May 23, 2007 |
A small Santa Ana real estate company is taking over venerable commercial real estate brokerage Grubb & Ellis Co. and will move the firm's headquarters from Chicago to Santa Ana. The merger announced Tuesday with NNN Realty Advisors Inc., a privately held real estate services and management company in Santa Ana, marks the latest consolidation in the increasingly competitive industry. "Companies need to be bigger to compete now," said real estate analyst Craig Silvers of Bricks & Mortar Capital.
September 10, 1985
Drewry Photocolor's profits fell 61% to $119,411, or 20 cents per share, during its first quarter ended July 27. Sales totaled $9.1 million, down 30% from the same period a year ago. Burbank-based Drewry is a wholesale photo-finishing company, processing film mostly for drugstore and supermarket customers. Hal Ellis, vice president for finance, said the company's weaker performance was caused by price cutting and loss of business to competitors.
April 28, 1992 |
In an effort to better compete with the biggest of the national residential real estate chains, Grubb & Ellis and Better Homes and Gardens agreed Monday to share support services and referrals among their offices in Southern California. It's not exactly a merger--neither is buying the other. The parties are choosing to call it an alliance. It will give Iowa-based Better Homes and Gardens Real Estate Service a stronger presence in Southern California.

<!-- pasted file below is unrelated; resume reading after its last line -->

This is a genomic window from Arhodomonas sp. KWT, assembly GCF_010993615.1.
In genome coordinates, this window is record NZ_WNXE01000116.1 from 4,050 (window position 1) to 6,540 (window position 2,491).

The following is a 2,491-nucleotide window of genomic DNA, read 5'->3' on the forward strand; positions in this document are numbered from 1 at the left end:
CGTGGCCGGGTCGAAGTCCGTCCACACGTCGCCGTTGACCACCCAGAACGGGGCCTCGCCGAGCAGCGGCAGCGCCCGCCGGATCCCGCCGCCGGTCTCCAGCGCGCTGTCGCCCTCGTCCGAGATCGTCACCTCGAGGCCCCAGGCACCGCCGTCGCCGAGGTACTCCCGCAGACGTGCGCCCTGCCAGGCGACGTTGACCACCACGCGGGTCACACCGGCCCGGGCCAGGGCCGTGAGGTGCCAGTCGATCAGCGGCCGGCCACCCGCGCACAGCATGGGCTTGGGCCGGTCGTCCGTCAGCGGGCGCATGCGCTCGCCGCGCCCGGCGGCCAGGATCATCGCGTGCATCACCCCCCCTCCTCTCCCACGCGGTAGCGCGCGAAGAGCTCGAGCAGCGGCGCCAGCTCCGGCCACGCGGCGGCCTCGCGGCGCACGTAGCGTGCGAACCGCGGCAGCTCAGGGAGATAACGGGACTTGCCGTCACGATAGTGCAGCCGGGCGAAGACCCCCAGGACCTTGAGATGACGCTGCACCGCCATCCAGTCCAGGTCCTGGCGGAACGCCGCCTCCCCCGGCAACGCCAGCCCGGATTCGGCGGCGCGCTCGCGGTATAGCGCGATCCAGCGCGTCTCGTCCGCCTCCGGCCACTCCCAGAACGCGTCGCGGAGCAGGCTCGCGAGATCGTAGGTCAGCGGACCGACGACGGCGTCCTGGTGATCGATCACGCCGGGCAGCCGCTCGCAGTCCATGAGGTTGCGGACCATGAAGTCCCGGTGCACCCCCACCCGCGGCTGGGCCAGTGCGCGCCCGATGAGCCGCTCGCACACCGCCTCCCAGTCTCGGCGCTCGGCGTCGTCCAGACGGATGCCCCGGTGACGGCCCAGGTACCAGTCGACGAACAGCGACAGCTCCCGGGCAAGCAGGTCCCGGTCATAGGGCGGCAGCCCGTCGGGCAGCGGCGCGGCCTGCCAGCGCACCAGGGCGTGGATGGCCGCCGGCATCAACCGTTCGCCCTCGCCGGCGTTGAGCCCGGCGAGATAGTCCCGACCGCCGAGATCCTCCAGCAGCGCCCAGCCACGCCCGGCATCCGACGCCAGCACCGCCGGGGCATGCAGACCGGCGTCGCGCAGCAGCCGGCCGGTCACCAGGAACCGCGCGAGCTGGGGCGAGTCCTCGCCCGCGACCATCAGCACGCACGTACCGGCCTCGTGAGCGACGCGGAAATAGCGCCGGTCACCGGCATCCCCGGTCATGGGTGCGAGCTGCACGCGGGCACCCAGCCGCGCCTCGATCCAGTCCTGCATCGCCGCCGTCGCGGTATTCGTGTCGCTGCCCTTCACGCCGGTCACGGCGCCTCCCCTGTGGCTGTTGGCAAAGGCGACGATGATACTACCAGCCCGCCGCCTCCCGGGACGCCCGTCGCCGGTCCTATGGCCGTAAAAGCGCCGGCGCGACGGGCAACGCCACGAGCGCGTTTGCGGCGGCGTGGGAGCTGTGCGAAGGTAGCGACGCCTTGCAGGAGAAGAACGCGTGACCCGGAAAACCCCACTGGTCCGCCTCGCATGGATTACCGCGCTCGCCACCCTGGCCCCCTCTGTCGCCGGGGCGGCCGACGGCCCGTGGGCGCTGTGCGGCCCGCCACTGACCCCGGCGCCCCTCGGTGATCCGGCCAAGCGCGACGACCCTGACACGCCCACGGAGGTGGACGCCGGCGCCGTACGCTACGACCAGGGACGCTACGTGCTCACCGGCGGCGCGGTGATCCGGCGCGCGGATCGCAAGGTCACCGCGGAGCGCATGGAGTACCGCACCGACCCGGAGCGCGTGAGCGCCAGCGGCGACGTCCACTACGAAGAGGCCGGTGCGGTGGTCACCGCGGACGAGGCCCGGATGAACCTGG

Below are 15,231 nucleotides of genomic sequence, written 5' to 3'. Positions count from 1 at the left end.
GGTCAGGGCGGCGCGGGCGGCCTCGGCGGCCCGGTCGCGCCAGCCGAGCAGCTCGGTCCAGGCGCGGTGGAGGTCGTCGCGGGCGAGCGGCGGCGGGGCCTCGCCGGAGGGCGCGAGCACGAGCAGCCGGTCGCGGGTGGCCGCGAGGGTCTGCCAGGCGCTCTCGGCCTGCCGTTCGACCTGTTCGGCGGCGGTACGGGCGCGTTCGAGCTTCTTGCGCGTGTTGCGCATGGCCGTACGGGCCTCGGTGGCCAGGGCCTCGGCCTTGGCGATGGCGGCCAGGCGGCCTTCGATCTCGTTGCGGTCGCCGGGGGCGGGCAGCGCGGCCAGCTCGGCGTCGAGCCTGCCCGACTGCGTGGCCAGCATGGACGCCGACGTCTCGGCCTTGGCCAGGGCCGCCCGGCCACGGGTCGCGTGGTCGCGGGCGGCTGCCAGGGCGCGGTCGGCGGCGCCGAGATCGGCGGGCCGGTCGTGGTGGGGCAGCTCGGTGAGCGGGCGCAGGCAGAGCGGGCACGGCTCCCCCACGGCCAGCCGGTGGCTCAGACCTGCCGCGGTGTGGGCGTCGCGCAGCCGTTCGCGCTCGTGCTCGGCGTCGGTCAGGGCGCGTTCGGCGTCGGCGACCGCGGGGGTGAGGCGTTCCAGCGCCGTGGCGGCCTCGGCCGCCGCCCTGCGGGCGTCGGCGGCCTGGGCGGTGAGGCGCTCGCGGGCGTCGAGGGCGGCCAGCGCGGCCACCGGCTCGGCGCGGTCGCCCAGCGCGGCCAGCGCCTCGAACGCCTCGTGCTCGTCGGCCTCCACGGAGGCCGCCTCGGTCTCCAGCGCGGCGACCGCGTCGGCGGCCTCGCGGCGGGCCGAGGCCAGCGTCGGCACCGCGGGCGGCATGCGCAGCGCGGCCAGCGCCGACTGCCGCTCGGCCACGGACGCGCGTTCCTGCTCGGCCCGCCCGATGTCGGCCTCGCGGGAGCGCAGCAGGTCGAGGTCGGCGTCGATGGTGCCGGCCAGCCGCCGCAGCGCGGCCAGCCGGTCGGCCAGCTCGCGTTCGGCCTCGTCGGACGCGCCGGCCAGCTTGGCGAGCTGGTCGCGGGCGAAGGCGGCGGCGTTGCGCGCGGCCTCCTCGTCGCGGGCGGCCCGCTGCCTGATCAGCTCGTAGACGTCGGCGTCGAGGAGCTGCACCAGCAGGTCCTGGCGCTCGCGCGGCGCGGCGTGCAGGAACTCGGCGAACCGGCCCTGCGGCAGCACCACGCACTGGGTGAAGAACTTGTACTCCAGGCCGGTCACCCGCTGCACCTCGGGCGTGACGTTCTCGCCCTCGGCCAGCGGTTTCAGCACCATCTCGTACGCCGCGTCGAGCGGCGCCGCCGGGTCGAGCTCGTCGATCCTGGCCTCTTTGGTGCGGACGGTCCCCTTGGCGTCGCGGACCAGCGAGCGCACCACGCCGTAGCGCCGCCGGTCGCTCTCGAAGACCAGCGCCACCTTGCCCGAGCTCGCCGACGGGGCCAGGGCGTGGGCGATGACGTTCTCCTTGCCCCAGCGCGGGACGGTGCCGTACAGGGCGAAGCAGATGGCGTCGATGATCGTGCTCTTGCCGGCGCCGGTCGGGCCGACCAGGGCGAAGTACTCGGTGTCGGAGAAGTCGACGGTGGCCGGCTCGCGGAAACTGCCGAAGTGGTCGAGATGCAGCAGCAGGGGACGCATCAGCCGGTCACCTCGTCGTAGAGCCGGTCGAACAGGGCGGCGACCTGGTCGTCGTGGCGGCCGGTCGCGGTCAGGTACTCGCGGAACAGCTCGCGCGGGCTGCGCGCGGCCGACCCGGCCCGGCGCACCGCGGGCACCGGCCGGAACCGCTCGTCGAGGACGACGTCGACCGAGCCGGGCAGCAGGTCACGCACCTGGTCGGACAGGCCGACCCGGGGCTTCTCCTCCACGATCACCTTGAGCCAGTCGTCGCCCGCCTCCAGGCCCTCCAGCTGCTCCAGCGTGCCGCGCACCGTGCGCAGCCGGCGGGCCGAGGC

July 12, 2008 |
Commercial real estate brokerage giant Grubb & Ellis Co., with its stock getting battered in a softening market, announced Friday that its chief executive had resigned and that it would repurchase as much as $25 million worth of its own stock. The Santa Ana company, which helps arrange sales and leases of such properties as office buildings, stores and warehouses, said CEO and President Scott D. Peters, 50, stepped down "to pursue other interests."
September 21, 1986 |
Ten top executives at Grubb & Ellis Co., the nation's biggest independent commercial brokerage firm, have taken a 15% pay cut, The Times has learned. Linda Greenlee, vice president of corporate communications for the San Francisco-based firm, said the officials--including Hal Ellis, the company's chairman and chief executive officer whose compensation package last year was worth $257,000--took the cuts voluntarily "to demonstrate their concern over the company's financial situation."
December 1, 2005 |
With his soft-spoken manner and carefully coiffed silver mane, veteran real estate executive Hal Ellis hardly fits the role of industry upstart. But the 74-year-old founder and chief executive of CataList Homes Inc. is engaged in a well-funded and sometimes caustic campaign to upend the traditional way homes are sold in California.